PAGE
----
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Ihmir Smith-Marsette happy to be embraced by his Hawkeye teammates after arrest

Mark Emmert
Hawk Central

IOWA CITY, Ia. — Ihmir Smith-Marsette wondered if he’d ever play football for Iowa again in the hours after his Nov. 1 arrest for driving while intoxicated.

One month later, Smith-Marsette spoke to reporters for the first time about the incident, relieved that he has been embraced by his teammates and coaches and adamant that he will not repeat the mistake he made.

“I was thinking, ‘My football career is probably done,’” the senior wide receiver said of his initial reaction to his arrest.

Smith-Marsette spoke to coach Kirk Ferentz, offensive coordinator Brian Ferentz and wide receivers coach Kelton Copeland. He said they each reassured him that they weren’t giving up on him, as long as he showed that he had learned from his actions. Kirk Ferentz told Smith-Marsette he would be suspended for the next game, vs. Michigan State, but could reclaim his spot as a starting wide receiver and kickoff returner after that.

More:Iowa WR Ihmir Smith-Marsette arrested for operating while intoxicated after Northwestern loss

Smith-Marsette was pulled over for driving 74 mph in a 30 mph zone at 1:30 a.m. Nov. 1, hours after Iowa fell to 0-2 on the season with a 21-20 home loss to Northwestern. His blood-alcohol level was 0.13%. He was charged with OWI, a serious misdemeanor, and speeding. Smith-Marsette has hired attorney Matthew Petrzelka of Cedar Rapids to represent him, and his next court appearance has not yet been scheduled.

Iowa receiver Ihmir Smith-Marsette signals first down after pulling down a reception in the first quarter against Nebraska at Kinnick Stadium in Iowa City on Friday, Nov. 27, 2020.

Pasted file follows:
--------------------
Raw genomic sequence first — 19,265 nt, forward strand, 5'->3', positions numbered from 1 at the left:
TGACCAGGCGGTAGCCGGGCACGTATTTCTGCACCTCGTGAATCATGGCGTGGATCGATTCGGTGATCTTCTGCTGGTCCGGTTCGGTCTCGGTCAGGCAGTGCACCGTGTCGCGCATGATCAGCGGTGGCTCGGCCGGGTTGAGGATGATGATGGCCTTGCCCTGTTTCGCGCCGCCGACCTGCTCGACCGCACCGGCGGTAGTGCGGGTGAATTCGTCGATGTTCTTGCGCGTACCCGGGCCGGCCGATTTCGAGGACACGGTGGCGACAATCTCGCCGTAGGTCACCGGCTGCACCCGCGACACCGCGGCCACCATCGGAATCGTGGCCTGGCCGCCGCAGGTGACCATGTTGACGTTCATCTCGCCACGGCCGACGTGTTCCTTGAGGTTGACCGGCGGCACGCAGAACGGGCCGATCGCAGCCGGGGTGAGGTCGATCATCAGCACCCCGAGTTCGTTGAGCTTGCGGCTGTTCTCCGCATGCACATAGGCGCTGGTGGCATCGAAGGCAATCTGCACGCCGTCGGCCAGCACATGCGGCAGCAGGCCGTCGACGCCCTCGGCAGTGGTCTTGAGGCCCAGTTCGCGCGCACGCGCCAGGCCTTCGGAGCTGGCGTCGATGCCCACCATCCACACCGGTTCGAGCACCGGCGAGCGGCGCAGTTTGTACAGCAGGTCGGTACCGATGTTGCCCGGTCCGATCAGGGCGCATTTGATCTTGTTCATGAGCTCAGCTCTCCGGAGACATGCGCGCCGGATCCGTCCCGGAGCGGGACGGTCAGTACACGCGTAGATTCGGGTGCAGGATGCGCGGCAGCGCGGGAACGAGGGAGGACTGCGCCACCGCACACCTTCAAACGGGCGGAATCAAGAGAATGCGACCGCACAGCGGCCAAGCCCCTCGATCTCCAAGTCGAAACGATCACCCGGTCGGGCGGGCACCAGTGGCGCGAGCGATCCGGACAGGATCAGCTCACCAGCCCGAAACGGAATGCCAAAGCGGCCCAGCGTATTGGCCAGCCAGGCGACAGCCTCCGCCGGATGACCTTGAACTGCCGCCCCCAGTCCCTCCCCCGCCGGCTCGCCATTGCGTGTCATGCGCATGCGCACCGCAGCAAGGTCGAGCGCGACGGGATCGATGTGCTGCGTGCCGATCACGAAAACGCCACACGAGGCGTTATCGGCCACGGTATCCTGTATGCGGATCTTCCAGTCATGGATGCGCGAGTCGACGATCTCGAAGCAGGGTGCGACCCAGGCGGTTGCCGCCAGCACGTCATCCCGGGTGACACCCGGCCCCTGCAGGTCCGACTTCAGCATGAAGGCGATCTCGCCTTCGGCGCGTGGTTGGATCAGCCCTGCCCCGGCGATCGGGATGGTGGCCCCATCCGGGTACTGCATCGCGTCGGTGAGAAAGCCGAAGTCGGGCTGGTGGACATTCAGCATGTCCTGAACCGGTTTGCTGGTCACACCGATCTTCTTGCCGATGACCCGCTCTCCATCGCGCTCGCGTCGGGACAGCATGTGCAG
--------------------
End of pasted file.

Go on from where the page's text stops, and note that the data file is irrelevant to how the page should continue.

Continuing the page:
“After that happened, I just felt down. I felt like I let the whole team down, the coaching staff,” Smith-Marsette said.

Instead, his coaches told him: “They still support me no matter what. We’ve just got to put this behind us. Mistakes happen. And as long as it’s a mistake and not something that you do again — which I won’t be doing again, trust me — as long as it’s a mistake and you own up to it, it will fly by.”

Smith-Marsette spent that week on the practice squad. He said he worked hard to regain the trust of his teammates.

“I’m here to do anything I can to show you all that I’m with you all 100%,” Smith-Marsette said he told them.

An example of that came Friday, when Nebraska was determined not to let Smith-Marsette return a kickoff. The Cornhuskers kept kicking off short and away from Smith-Marsette, who is the leading kick returner in Big Ten Conference history with a 29.3-yard average.

“We knew going into the game it would be something that they would consider doing,” said Smith-Marsette who returned a kickoff for a touchdown last year against Nebraska.

“(But) field position was immaculate for the offense. All I had to do was be a team guy and go out there and block for Ivory (Kelly-Martin).”

Earlier:Iowa's Ihmir Smith-Marsette turns Holiday Bowl into his personal playground

Smith-Marsette has been able to return only five kickoffs all season, for a 24.6-yard average.

Iowa senior receiver Ihmir Smith-Marsette breaks Northwestern tackles en route to a first down in the first quarter at Kinnick Stadium in Iowa City on Saturday, Oct. 31, 2020.